These vehicles may be used to “warehouse” temporarily idle funds while suitable long term vehicles are evaluated. Due to their safety and convenience, they are popular with those wishing to earn a return on temporarily idle funds or with the very conservative investor who may use these short term vehicles as a primary investment outlet. In addition to their “warehousing” function, short-term vehicles provide liquidity- they can be converted into cash quickly and with little or no loss in value. This characteristic is very useful when investors need to meet unexpected expenses or take advantage of attractive opportunities. . Common stock is an equity investment that represents a fractional ownership interest in a corporation. The return on a common stock investment derives from two sources: dividends, which are periodic payments made by the firm to its shareholders from current and past earnings, and capital gains, which result from selling the stock at a price above the original purchase price. Because common stock offers a broad range of return-risk combinations, it is one of the most popular investment vehicles. Two sources of potential return are dividends and capital gain. 10. a)Bonds are debt obligations of corporations or governments. A bondholder receives a known interest return, typically semiannually, plus the face value at maturity. Bonds are usually issued in $1,000 denominations, pay semiannual interest, and have twenty to forty year maturities. Bonds offer fixed/certain returns, if held till maturity. (b)Preferred stock is very much like common stock in that it represents an ownership interest in a corporation. But preferred stock pays only a fixed stated dividend, which has precedence over common stock dividends, and does not share in other earnings of the firm. c)A convertible security is a fixed income security, either a bond or preferred stock, that has a conversion feature. Typically, it can be converted into a specified number of shares of common stock. Convertible securities are quasi-derivative securities as their market value would depend on the price of the common stock and the conversion ratio. (d)A mutual fund is a company that invests in a large portfolio of securities; whereas a money market mutual fund is a mutual fund which solely invests in other short-term vehicles.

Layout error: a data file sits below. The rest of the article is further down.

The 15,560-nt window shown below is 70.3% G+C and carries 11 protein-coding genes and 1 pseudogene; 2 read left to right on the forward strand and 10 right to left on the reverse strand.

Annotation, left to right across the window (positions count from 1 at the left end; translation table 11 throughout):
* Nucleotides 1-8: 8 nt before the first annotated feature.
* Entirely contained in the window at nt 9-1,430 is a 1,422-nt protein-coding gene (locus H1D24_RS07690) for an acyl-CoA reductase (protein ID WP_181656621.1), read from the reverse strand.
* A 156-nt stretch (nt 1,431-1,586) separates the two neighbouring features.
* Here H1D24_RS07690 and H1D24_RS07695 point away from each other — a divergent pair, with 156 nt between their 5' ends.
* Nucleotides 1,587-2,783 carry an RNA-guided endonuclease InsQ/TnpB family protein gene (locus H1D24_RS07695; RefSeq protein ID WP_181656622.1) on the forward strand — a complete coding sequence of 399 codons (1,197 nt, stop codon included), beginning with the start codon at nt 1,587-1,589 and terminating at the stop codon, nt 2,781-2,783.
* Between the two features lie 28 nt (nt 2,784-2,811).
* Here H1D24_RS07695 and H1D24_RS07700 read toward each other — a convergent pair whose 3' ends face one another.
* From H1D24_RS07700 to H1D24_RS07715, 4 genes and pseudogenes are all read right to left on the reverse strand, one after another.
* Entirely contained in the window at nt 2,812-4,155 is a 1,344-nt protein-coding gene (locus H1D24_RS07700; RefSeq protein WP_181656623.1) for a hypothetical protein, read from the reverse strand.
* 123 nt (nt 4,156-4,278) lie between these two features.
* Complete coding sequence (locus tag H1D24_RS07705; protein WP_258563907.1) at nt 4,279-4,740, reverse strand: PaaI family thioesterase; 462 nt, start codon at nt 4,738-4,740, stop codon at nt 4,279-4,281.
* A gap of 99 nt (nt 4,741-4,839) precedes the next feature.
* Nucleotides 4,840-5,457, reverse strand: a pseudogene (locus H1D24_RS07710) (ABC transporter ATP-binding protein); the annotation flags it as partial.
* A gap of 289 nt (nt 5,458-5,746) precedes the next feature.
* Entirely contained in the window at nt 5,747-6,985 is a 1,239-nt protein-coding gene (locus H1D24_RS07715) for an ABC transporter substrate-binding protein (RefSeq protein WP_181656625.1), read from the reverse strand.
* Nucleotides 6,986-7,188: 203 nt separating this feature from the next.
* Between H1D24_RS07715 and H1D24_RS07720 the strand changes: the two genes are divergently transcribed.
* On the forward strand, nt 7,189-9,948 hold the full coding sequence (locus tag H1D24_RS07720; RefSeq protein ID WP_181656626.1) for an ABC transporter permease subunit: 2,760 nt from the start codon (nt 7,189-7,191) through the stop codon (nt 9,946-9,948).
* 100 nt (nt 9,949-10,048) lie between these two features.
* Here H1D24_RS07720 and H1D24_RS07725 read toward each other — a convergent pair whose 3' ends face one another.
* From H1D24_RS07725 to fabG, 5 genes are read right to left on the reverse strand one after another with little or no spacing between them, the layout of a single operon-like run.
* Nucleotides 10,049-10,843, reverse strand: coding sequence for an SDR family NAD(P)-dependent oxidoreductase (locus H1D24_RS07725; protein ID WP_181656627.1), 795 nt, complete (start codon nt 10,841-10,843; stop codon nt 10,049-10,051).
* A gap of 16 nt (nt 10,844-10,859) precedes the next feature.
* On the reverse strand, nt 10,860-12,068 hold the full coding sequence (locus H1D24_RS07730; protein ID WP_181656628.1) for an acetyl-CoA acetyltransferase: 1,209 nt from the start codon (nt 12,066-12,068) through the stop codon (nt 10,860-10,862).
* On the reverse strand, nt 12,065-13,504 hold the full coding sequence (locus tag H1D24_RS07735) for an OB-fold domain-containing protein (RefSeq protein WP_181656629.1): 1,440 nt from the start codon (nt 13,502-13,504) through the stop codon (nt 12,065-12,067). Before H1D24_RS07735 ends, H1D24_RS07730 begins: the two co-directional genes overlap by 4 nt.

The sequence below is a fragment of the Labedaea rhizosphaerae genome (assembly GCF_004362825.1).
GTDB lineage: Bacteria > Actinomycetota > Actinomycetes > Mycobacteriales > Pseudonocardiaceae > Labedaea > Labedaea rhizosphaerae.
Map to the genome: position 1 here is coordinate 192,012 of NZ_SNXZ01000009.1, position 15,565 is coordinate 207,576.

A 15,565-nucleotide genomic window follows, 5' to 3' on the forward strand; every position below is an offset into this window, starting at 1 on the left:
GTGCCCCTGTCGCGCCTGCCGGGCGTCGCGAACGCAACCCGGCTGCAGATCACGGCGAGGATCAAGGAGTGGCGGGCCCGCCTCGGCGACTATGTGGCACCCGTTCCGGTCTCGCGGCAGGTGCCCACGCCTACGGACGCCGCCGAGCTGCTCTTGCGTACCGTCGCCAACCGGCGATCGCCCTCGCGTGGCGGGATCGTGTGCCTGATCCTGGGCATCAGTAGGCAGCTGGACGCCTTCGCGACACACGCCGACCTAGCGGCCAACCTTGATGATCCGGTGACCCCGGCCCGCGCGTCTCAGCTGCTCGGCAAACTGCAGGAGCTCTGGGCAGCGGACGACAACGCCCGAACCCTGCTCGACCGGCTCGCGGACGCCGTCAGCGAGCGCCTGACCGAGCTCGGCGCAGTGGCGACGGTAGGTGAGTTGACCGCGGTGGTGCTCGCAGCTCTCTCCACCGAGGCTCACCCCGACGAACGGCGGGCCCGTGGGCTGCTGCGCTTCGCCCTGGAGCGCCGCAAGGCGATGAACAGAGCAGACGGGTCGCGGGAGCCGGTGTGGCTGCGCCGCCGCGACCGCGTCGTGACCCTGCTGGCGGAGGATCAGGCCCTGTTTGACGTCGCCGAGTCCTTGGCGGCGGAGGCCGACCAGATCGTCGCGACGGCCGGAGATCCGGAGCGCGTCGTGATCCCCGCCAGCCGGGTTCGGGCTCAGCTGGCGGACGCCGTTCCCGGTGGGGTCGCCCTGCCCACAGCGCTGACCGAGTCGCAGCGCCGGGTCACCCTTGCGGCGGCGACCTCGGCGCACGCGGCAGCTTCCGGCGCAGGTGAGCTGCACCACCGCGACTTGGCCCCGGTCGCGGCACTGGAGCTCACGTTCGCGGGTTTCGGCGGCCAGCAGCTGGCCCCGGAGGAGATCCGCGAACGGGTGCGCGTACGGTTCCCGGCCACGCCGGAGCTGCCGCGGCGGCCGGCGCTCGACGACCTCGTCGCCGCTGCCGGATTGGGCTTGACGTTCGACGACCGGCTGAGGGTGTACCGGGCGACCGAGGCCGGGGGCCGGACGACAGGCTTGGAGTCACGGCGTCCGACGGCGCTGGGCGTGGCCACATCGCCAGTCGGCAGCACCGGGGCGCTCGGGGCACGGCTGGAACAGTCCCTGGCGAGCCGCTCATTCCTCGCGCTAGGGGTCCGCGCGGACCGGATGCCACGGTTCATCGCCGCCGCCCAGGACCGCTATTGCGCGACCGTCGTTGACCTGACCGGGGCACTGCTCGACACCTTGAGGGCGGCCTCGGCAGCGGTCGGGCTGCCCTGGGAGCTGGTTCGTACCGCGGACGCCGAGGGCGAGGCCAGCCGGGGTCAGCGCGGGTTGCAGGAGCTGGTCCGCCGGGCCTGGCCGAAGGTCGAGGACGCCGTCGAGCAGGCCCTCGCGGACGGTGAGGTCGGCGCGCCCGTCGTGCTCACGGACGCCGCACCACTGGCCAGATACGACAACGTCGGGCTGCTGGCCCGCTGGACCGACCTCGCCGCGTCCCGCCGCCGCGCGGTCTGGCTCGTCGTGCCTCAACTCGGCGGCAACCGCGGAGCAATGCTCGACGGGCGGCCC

Investors might find mutual funds appealing because a large portfolio may be more consistent with their investment goals in terms of risk and return. As we will see later, a mutual fund offers the investor the benefits of diversification and professional management. Mutual funds do not offer fixed/certain returns. Mutual funds are quasi-derivative securities as their market value would depend on the price of the assets that make up the fund’s portfolio. (e)Options are derivative securities that provides holders the right to buy or sell another security (typically stock) or property at a specified price over a given time period.